About five years ago, just after my 50th birthday, I noticed that I was extremely fat. Not ‘overweight’, not ‘heavy’, not ‘big-boned’, not possessed of a ‘good sense of humor’; fat is what it was. It was down to a long-undiagnosed medical condition and the attendant medication. It was also down to enjoying food a lot. What to do about it? Like a lot of men, I like a solution. I fundamentally believe that if you have a problem, you just need to find the right expert, who will lift the hood, run a few tests, give you a schedule to follow and it’ll be right as rain.
‘Go to the Mayr,’ a friend said. ‘They’ll put you right.’ And so it was. The Mayr Clinic is a celebrated health farm on the shores of the Wörthersee, a lake in eastern Austria. It rests on the belief that there is too much acidity in the normal western diet; the cure removes all acidity from your food and gives the alkaline alternative to you in exquisitely tiny amounts. The classic alkaline program, which I undertook for three weeks, is startlingly austere. You are only permitted 650 calories a day — a small buckwheat roll with a small amount of vegetable spread for breakfast, a tiny piece of fish with green vegetables for lunch, and a clear vegetable consommé at 6. Anything deemed to produce acid is avoided. There are various surprising requirements: you have to chew everything 60 times, mindfully, and conversation over meals is frowned upon. No drinking of water within half an hour of eating. Epsom salts in the morning producing a violent daily purge.
It worked, to an astonishing degree. After four days of this, my energy levels were so insanely high I had to set off after lunch every day for a four-hour hike. My skin looked photoshopped. My hair had the gloss of a commercial. I felt ludicrously high-spirited, too. In three weeks I lost 22 lbs, and in the two months afterwards, 33 lbs more. It was an amazing reset. I had to buy an entire new wardrobe. Afterwards, a lot of things I had regularly eaten or drunk tasted actively disgusting — fizzy drinks, chocolate, anything with sugar in it. A lot of things I had liked a lot were now OK but nothing more — cheese, wine. It’s amazing, but when you chew something 60 times, a piece of broccoli starts to taste sumptuous, complex, irresistible; an industrially produced piece of cake more and more toxic. I know what a twerp that makes me sound.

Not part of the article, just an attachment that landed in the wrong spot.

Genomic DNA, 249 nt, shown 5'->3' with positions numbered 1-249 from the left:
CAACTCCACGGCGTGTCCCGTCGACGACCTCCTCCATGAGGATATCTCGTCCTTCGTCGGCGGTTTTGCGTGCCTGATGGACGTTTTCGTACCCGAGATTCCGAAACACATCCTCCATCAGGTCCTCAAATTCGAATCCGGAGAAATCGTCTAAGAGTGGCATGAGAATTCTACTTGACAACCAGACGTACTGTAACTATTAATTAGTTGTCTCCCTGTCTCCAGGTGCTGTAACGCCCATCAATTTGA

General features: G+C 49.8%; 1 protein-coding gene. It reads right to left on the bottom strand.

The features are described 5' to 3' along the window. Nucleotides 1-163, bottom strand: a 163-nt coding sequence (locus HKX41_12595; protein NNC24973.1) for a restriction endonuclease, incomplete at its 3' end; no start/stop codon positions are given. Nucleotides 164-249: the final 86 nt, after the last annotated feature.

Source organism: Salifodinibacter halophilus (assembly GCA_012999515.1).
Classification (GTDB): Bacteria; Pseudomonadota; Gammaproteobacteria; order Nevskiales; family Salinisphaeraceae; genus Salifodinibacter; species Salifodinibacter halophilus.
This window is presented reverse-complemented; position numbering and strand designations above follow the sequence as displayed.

Time went by; I had another trip to the Mayr. It worked again; I went to a nightclub a week after coming back, and a girl at the bar guessed that I was 32. (She was quite drunk, I admit, but still…) Last January I was just about to propose another trip to the Mayr when the first whispers of COVID were heard. A year later, and after Christmas a reset was definitely necessary. The only thing to do was, in the middle of lockdown, to recreate the Mayr experience at home.
The easy thing is to prepare the menus for the week. I drew on the Mayr’s lists of alkaline-producing foods and a few old menu cards, jealously preserved. Horseradish, beets, almonds, figs, potatoes, goat and sheep cheese good; meat, cow milk and cheese, chickpeas and bread from wheat bad. The list is difficult to predict: almonds but not cashews, cucumber but not lentils. For breakfast, crispbread with half a small avocado. Lunch could be greens topped with a tiny piece of salmon; the recipe specified three ounces. I would have clear vegetable soup at 6 and contemplate my virtue all evening.
Ten days passed like this. There are a few obstacles to pursuing the Mayr cure at home. It is all very well chewing your lunch 60 times while gazing at a magnificent Carinthian lake. It is not the same, I discovered, if your view is a cherry tree in a London street (front window) or the trash bags outside the kitchen window. The Mayr offers all sorts of physical diversions that are honestly not the same in Battersea — daily massages, salt scrubs, forest hiking, saunas. And at home there is the constant presence of temptation in the form of forbidden food.
It is jolly hard to break the rules at the Mayr. There is a rumor that the restaurants within five miles are forbidden to serve absconding inmates. A friend of mine claims that, after she bunked off one afternoon and ate a schnitzel, the doctor administering the daily abdominal massage detected it the next day. Anyway, I didn’t bunk off. But at home?
I don’t think I ever really appreciated the almost incredible bounty of my food cupboards until they were forbidden to me, in the 10-day mini-Mayr. There are seven different vinegars in the cupboard (red wine, white wine, sherry, balsamic, rice, Xinjiang for Sichuan cooking, and malt, because fish and chips, obvs). There are four different sorts of yeast extract (Marmite, Marmite with chili, the Australian Vegemite and the Swiss Cenovis). ‘Why do you need four versions of Marmite,’ my husband said, ‘when they’re all disgusting?’ ‘They each have their use,’ I said, I hoped enigmatically. All these, and 20 other miniature collections, were calling to me, six hours after the last bowl of clear soup.
And the emporia of London were calling to me, too. I glimpsed the first English asparagus. Was asparagus acid? No idea. The veal sweetbreads in Mr Moen, our peerless Clapham butcher, were at the peak of perfection. I’m not susceptible to chocolate, but I have some recherché indulgences that were just… there. Nèfles; salsify; oysters; that appallingly debauched Blaues hirni cheese, with the mold encasing the cheese and not running through it in veins. Are these acid or alkaline? Whatever.
I managed it for 10 days; and then I didn’t manage it. I am just putting dieting down with raves, Parsifal and rococo furniture as things that can’t actually be done at home. When they open up, I’m on the first plane to Klagenfurt.
This article was originally published in The Spectator’s May 2021 World edition.